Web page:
A desperate legal fight by 18-year-old Rahaf to stop her deportation from Bangkok airport has yet again shone a spotlight on the treatment of women in her homeland.
Ultraconservative Saudi Arabia is striving to craft a new image — but a number of policies remain unchanged, leaving male relatives in charge of women's lives.
Under Saudi Arabia's so-called guardianship system, women require the formal permission of their closest male relative to enrol in classes at home or to travel to enrol in classes abroad.
In July 2017, Saudi Arabia's education ministry announced girls' schools would begin to offer physical education classes, so long as they conformed with Islamic law. The ministry statement did not specify whether girls were required to have male permission to take the classes.
Restrictions on women's employment, long ruled by the guardianship system, have now been loosened.
Prince Mohammed bin Salman has pushed an economic plan, known as "Vision 2030", that aims to boost the female quota in the workplace from 22 per cent to 30 per cent by 2030.
King Salman has signed off on decrees allowing women to apply online for their own business licences.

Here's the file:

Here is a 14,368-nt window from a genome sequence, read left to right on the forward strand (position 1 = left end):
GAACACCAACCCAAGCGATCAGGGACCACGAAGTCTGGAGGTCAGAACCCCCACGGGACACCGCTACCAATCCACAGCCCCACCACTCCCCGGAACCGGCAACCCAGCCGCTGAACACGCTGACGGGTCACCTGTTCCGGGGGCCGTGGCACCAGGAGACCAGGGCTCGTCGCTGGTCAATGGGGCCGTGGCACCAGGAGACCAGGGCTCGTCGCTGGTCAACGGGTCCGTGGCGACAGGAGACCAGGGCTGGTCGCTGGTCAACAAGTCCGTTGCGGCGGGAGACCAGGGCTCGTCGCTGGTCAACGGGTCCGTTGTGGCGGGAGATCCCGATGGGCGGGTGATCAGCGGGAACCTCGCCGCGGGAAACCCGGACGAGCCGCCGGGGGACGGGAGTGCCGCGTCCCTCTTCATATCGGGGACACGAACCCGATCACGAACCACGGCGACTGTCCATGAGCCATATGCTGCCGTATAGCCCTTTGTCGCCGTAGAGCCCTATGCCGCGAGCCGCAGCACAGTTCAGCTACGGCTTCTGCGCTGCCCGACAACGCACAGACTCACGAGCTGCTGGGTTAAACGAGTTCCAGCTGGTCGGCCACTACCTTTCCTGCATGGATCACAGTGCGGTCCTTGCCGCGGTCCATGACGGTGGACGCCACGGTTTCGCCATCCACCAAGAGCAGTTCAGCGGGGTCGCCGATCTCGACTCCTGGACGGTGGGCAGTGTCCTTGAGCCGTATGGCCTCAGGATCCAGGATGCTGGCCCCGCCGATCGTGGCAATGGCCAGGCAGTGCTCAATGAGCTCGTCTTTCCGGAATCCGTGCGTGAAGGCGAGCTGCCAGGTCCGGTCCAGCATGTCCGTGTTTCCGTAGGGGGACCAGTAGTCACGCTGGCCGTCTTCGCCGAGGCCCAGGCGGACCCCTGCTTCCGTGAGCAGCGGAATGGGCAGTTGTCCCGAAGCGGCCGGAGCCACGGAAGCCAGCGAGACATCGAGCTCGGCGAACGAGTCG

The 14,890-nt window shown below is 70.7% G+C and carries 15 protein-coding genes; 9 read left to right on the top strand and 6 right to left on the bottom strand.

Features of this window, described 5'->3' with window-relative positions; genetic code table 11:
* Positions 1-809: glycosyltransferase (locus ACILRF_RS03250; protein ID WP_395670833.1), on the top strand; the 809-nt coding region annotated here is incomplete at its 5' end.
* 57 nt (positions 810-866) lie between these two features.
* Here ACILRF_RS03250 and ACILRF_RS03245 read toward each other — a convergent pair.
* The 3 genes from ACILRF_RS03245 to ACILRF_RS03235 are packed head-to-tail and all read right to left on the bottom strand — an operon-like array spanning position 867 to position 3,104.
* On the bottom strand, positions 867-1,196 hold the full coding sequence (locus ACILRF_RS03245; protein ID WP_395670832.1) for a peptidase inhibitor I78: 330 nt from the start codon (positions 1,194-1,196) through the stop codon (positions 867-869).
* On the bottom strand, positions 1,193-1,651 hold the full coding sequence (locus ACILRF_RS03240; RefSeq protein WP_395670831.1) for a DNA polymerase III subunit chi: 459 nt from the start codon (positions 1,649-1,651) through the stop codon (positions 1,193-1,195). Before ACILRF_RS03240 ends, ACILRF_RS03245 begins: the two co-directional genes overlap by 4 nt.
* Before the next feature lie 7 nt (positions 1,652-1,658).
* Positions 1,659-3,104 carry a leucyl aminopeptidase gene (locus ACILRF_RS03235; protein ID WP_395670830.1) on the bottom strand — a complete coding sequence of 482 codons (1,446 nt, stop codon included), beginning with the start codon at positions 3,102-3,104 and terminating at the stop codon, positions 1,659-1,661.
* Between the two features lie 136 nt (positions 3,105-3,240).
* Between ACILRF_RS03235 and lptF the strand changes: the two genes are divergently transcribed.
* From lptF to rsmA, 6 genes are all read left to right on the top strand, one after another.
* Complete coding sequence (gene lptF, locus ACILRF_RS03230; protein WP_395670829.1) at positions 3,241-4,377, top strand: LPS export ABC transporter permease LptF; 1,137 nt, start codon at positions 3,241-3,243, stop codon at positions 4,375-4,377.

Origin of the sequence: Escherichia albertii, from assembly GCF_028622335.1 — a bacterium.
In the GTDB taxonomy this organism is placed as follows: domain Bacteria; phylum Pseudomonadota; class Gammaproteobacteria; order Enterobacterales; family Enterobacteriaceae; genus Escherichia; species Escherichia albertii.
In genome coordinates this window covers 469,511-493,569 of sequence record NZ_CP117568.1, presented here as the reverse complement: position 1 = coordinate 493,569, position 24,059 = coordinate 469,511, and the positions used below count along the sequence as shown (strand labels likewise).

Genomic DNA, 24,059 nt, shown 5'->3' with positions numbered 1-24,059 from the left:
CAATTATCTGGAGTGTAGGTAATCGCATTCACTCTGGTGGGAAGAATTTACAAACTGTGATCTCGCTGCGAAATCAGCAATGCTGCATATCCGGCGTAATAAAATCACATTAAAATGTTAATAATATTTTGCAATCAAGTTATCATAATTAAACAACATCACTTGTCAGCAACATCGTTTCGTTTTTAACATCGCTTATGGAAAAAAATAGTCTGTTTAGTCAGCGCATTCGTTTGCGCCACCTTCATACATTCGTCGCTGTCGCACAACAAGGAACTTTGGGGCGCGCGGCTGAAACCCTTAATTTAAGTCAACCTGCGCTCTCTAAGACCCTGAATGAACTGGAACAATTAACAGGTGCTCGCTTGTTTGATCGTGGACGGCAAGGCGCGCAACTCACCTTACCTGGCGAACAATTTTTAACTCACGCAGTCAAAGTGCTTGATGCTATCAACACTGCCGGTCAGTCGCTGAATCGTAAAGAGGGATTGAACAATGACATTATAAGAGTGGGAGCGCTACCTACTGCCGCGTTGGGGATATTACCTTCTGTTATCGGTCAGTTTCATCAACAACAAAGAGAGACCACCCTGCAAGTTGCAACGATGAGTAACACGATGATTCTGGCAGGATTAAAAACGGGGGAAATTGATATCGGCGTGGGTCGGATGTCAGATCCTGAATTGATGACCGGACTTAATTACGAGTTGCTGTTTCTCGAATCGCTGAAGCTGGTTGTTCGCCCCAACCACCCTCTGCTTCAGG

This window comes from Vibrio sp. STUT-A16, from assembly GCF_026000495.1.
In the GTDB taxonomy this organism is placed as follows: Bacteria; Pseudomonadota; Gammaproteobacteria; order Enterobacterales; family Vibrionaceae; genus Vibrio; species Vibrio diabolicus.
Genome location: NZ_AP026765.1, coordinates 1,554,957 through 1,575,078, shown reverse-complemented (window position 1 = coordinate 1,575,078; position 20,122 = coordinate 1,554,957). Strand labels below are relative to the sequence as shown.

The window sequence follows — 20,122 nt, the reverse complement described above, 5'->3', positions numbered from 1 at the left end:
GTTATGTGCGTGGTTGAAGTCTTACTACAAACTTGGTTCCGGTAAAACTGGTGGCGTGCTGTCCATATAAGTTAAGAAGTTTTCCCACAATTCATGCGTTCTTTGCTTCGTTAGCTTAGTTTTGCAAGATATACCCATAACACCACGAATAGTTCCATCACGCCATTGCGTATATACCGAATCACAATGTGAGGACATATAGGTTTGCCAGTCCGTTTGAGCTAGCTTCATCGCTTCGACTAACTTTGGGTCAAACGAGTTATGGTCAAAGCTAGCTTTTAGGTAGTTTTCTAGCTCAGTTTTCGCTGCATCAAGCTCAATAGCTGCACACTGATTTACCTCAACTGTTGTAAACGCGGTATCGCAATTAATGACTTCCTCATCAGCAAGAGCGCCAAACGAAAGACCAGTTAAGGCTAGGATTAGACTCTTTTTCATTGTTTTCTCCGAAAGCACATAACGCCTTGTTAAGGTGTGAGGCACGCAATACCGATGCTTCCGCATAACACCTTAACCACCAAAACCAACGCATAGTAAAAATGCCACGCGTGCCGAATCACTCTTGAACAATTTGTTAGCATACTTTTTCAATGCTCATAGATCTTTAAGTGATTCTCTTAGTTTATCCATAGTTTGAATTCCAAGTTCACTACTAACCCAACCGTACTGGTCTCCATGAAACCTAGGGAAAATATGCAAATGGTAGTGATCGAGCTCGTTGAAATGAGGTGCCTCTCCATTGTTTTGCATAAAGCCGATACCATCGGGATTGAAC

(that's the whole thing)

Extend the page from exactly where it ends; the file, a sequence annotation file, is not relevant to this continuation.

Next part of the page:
Women are now also permitted to join the Saudi police force.
Travel and driving
Women still require male permission to renew their passports and leave the country.
But the biggest change came on June 24, 2018, when women took the driver's seat for the first time in the kingdom's history.
However, a number of women's rights activists were rounded up that same month and put behind bars — some of them campaigners for the right to drive.
Under the guardianship system, women of any age cannot marry without the consent of their male guardian.
A man has a unilateral right to divorce his wife without the woman's consent.
On January 6, 2019, the Saudi justice ministry said courts were required to notify women by text message that their marriages had been terminated.
In January 2018, women were allowed into special sections in select sports stadiums for the first time.
Saudi Arabia has also dialled back the power of its infamous morality police force, or "mutawa", who for decades patrolled the streets on the lookout for women with uncovered hair or bright nail polish.
Some women in the capital, Riyadh, and other cities are now seen in public without headscarves.